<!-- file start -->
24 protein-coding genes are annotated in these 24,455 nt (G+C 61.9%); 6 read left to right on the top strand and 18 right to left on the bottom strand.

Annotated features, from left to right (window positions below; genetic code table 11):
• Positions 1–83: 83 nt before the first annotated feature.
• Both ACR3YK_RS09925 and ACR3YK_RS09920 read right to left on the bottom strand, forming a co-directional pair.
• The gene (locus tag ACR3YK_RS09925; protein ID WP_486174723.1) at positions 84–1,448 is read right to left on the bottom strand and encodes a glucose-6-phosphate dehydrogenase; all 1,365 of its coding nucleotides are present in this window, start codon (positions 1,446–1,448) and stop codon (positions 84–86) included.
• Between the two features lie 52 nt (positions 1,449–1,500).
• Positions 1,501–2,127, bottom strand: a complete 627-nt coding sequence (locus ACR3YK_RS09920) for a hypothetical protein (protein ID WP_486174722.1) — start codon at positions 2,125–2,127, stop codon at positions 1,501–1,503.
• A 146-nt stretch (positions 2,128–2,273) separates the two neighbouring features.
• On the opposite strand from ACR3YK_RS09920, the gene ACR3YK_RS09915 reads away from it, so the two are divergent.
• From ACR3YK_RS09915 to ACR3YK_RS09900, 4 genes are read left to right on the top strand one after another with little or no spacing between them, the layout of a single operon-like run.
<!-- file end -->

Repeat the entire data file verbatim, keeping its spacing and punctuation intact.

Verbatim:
24 protein-coding genes are annotated in these 24,455 nt (G+C 61.9%); 6 read left to right on the top strand and 18 right to left on the bottom strand.

Annotated features, from left to right (window positions below; genetic code table 11):
• Positions 1–83: 83 nt before the first annotated feature.
• Both ACR3YK_RS09925 and ACR3YK_RS09920 read right to left on the bottom strand, forming a co-directional pair.
• The gene (locus tag ACR3YK_RS09925; protein ID WP_486174723.1) at positions 84–1,448 is read right to left on the bottom strand and encodes a glucose-6-phosphate dehydrogenase; all 1,365 of its coding nucleotides are present in this window, start codon (positions 1,446–1,448) and stop codon (positions 84–86) included.
• Between the two features lie 52 nt (positions 1,449–1,500).
• Positions 1,501–2,127, bottom strand: a complete 627-nt coding sequence (locus ACR3YK_RS09920) for a hypothetical protein (protein ID WP_486174722.1) — start codon at positions 2,125–2,127, stop codon at positions 1,501–1,503.
• A 146-nt stretch (positions 2,128–2,273) separates the two neighbouring features.
• On the opposite strand from ACR3YK_RS09920, the gene ACR3YK_RS09915 reads away from it, so the two are divergent.
• From ACR3YK_RS09915 to ACR3YK_RS09900, 4 genes are read left to right on the top strand one after another with little or no spacing between them, the layout of a single operon-like run.